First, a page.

Volume 6, Issue 3
  • ISSN: 0002-9637
  • E-ISSN: 1476-1645



Two species of flies, and , collected from the faces of Egyptian village children from August, 1955, through June, 1956, were studied for types of internal and external bacterial flora. Enteric bacteria were found in every pool of flies, and organisms associated with respiratory infections, conjunctivitis, and pyogenic infections were frequently isolated. Although seasonal variation in total numbers of bacteria was not observed, organisms of the group were isolated more often than other organisms, and indicated some seasonal variation in prevalence, which was not entirely explainable on the basis of relative fly prevalence. The beta-hemolytic staphylococci and streptococci were isolated most frequently during August, while the nonhemolytic and alpha-hemolytic micrococci were found most often during April, May and June. The corynebacteria were isolated most frequently during May and June.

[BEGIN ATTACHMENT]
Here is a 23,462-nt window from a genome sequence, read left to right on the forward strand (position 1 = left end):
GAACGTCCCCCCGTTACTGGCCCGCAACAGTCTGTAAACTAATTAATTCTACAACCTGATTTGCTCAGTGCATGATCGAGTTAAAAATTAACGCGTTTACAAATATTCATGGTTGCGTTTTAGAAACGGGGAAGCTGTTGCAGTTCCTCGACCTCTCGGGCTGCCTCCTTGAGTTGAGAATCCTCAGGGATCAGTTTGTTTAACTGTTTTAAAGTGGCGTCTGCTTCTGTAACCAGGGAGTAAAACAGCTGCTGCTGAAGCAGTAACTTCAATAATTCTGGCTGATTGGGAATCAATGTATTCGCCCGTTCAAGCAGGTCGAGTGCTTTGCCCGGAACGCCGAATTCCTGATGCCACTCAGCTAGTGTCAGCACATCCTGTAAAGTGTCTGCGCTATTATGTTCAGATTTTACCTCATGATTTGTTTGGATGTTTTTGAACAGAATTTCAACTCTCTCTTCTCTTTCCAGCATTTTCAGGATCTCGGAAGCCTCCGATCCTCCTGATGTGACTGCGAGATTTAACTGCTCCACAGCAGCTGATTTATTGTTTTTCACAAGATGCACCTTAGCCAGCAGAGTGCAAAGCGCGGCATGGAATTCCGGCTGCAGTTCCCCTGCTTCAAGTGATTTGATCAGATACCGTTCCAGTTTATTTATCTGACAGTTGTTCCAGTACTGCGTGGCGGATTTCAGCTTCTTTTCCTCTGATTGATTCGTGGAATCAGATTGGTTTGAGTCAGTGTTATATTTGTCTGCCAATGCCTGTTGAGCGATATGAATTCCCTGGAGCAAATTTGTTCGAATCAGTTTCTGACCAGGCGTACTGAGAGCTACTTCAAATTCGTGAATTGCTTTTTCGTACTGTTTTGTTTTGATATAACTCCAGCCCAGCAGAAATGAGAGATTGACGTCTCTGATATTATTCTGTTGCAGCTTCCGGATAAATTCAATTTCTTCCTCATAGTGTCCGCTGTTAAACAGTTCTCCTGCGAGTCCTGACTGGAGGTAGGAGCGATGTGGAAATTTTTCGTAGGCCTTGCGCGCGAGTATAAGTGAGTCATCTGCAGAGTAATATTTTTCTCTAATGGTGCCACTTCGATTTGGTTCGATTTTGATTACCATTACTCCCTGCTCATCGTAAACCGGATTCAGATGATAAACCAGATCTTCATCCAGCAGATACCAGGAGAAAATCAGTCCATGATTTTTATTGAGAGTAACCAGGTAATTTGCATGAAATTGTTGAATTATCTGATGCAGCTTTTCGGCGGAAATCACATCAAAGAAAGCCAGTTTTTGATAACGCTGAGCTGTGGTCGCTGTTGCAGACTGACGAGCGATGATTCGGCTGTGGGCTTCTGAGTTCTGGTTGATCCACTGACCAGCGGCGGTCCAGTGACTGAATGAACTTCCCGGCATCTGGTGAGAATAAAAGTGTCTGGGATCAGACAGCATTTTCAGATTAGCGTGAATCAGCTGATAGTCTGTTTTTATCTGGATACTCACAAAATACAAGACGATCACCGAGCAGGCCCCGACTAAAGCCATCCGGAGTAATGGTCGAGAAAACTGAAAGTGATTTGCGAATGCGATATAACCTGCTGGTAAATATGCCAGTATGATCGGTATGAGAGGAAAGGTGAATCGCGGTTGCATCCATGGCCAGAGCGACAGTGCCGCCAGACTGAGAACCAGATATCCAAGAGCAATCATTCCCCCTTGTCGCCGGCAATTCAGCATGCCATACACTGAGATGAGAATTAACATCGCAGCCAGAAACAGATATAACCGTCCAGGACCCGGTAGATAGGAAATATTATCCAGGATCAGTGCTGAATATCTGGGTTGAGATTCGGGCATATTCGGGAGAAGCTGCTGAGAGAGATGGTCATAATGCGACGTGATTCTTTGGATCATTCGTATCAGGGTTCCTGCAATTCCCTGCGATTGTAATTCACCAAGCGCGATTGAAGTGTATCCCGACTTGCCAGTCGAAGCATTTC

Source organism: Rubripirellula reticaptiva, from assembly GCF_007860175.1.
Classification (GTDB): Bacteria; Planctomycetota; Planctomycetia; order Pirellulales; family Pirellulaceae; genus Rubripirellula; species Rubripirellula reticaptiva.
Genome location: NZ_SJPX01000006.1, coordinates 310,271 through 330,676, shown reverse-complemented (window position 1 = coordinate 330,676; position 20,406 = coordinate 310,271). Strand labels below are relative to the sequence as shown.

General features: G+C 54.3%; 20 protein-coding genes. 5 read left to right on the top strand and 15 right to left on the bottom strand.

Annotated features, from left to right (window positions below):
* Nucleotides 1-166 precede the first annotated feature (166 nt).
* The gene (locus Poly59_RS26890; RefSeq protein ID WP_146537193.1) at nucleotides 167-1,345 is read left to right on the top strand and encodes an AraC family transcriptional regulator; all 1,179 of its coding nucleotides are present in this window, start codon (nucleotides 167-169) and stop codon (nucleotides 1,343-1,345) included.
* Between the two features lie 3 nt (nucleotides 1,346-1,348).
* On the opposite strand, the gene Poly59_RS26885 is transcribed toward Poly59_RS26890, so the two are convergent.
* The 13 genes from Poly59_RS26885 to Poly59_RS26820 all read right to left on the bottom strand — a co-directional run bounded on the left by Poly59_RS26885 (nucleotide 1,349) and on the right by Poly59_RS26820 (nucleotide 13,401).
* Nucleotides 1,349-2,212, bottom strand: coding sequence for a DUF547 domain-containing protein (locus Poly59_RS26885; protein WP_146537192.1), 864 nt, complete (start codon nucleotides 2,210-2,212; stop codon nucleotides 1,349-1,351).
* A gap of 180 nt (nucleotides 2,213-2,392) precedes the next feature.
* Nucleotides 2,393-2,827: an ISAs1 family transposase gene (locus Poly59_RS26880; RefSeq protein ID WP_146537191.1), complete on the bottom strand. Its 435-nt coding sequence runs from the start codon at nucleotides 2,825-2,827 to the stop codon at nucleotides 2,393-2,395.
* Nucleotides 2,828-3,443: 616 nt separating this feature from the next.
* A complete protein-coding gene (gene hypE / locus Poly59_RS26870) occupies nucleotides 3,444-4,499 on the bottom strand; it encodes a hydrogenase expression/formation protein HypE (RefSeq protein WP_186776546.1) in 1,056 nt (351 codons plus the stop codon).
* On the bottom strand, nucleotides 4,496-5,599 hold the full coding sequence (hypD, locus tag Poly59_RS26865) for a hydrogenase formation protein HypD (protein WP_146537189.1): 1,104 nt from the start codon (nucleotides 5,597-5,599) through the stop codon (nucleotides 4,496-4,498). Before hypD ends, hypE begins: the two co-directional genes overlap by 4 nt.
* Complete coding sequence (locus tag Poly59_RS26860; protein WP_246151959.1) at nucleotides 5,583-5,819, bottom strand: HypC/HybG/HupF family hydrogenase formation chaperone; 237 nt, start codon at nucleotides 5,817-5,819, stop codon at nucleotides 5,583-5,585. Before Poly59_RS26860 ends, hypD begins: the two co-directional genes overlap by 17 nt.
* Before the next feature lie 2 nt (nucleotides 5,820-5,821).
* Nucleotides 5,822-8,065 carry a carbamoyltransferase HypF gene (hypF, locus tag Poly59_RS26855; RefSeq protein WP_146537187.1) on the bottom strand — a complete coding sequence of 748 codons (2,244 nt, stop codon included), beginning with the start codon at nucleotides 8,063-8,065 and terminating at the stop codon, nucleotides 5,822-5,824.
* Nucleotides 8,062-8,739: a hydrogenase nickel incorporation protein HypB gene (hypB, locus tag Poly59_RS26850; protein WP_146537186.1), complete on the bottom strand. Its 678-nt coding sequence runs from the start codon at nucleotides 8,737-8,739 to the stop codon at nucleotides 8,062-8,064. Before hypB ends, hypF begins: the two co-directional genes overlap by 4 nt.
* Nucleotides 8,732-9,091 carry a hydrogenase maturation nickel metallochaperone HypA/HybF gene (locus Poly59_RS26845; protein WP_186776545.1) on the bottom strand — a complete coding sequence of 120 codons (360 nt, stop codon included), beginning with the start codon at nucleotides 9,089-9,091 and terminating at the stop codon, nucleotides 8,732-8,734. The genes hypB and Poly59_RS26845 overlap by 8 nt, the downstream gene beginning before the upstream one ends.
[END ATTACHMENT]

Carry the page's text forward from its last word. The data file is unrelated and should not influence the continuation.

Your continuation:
Bacterial types similar to those isolated from flies were obtained from both normal and diseased eyes of Egyptian children. The organisms most commonly isolated from either eyes or flies were the hemolytic micrococci, several of which produced ophthalmia in experimentally infected rabbits.


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